Posted tagged ‘Consumer Electronics’

What Happens in Vegas…

February 2, 2011

As we turn the calendar from one year to another, what does it make you think about? New Year’s Resolutions? Back-To-School? The Super Bowl?

Well, if you’re like me and employed in the world of tech PR, it means one thing…the annual “Super Bowl” of consumer electronics events, the International Consumer Electronics Show (CES).

If you’ve ever attended CES then you know that the show has grown exponentially since its early days. There’s nothing quite like getting more than 140,000+ of your closest friends together in Las Vegas for 4 days of the latest and greatest gadgets and gizmos from some of the largest consumer electronics companies in the world. Each year, months of hype lead up to the show. Who’s going to be there? What are they going to be demonstrating? What’s the big, new “it” product? And this year was no different.

Quite a few major technology trends emerged from this year’s show floor that are sure to keep me busy throughout 2011. Some of the significant topics of discussion included the launch of dozens of new tablet devices, wireless 4G LTE and enhanced connected television technologies.

And if you thought that CES had lost its luster and prestige…think again! Last year was a major down year in terms of attendance for CES. But, it was the large crowd at this year’s show that caught the attention of many in the media:

“I must’ve gotten the following question fifty times in the past few days: what’s the coolest thing you saw at CES? Every time, I’ve given the same answer: the crowd…It’s what the size of the 2011 CES signifies about the consumer electronics industry, and about the cultural centrality of a set of devices and issues that used to be the sole province of geeks.” Jon Stokes, Ars Technica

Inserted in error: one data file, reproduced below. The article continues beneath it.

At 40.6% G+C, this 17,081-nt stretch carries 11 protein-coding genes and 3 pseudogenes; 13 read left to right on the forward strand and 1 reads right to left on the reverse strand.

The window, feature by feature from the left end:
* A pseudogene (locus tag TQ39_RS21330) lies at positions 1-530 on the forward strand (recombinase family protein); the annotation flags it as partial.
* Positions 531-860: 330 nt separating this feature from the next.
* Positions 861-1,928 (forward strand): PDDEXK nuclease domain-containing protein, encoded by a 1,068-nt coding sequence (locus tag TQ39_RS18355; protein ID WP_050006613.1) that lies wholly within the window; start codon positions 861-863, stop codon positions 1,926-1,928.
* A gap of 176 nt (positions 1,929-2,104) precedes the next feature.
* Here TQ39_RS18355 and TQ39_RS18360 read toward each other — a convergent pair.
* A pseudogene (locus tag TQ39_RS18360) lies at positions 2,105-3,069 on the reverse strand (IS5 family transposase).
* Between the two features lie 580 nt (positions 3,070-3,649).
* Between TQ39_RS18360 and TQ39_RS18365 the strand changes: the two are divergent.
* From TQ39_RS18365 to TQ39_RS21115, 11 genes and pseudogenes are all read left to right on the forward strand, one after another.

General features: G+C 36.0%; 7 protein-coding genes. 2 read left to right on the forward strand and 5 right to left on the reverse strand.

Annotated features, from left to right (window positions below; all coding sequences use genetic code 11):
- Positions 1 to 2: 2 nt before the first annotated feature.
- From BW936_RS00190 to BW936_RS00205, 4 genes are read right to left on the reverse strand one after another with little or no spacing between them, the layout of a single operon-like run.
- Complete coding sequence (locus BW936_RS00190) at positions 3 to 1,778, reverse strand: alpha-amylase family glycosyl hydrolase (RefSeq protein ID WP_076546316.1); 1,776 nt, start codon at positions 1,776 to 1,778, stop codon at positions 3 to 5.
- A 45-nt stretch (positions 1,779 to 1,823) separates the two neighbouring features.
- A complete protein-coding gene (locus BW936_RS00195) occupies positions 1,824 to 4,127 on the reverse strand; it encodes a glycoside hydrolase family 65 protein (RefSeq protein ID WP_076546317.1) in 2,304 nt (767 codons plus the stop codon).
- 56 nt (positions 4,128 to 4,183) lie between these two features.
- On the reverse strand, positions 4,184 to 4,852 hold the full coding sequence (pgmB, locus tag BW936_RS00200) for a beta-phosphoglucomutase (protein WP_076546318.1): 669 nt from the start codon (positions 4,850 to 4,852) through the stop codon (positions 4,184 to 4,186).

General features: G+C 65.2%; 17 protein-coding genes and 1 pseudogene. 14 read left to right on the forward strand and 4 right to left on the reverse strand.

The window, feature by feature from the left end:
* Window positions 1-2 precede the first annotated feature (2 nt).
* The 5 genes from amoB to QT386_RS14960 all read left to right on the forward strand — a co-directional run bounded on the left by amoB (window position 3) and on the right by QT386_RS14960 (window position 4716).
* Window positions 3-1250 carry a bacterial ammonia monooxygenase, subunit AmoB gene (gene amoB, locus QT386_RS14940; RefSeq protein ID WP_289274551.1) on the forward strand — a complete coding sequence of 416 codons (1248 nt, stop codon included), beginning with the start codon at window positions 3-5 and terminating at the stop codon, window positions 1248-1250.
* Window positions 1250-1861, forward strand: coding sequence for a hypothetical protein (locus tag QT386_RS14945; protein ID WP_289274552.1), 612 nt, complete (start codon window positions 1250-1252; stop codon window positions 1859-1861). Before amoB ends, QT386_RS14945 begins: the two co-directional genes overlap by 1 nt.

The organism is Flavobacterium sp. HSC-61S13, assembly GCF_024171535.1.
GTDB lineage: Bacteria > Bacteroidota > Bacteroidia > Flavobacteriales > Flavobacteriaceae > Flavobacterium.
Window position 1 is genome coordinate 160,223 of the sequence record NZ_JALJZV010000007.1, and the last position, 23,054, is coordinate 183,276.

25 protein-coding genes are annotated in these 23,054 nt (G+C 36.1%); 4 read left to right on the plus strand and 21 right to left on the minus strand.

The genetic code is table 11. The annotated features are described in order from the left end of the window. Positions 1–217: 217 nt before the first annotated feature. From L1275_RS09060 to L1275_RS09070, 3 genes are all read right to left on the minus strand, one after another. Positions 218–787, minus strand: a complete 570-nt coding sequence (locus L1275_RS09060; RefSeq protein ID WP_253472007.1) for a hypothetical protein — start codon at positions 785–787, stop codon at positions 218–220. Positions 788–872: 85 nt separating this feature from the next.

“CES 2011 is back to normal. It was packed with vendors and attendees. The overall tone was extremely up beat… It was fun to walk the floor and see what was on display.” Bill Wong, Electronic Design

There was no shortage of big names at CES. Amongst those speaking in Las Vegas this year were Steve Ballmer of Microsoft, Rupert Stadler of AUDI AG, Boo-Keun Yoon of Samsung, Alan Mulally of Ford and Ivan Seidenberg of Verizon. Each gave a Keynote presentation and Mulally used his presentation to unveil the company’s first electric vehicle, the Ford Focus Electric. Did you miss any of the Keynote presentations? Don’t worry…in this day and age you can easily go back and watch all of them online on the CES website anytime you like.

We talked trends coming out of the show earlier, and in 2011, there was no shortage of hot button topics that everyone wanted to talk about. Here’s what members of the media had to say about what they saw on the show floor:

“From the very first press conference, the main theme from the show emerged: your next smartphone will likely connect to a 4G network. For business use, 4G on your smartphone or tablet means easier Internet back-ups, smooth video chats, and snappier Web viewing.” John Brandon, Inc. Magazine

“This year, the show was all about Android. We ushered in the era of dual-core Androids with LG and Motorola, we celebrated the 4G revolution with LG, Motorola, and Samsung, and we even got a glimpse at how Android works when screen resolution is bumped beyond the all-too-common WVGA, thanks to Motorola. Oh, and a little thing called Android 3.0 Honeycomb is going to transform the way we think about not only tablets, but smartphones too.” Brandon Miniman, PocketNow.com

Larger crowds, 4G and gadgets galore! These were some of the highlights of CES this year. I think we can safely say that the recession appears to be over and if CES is any barometer for the state of the industry, then we’re in for a big 2011!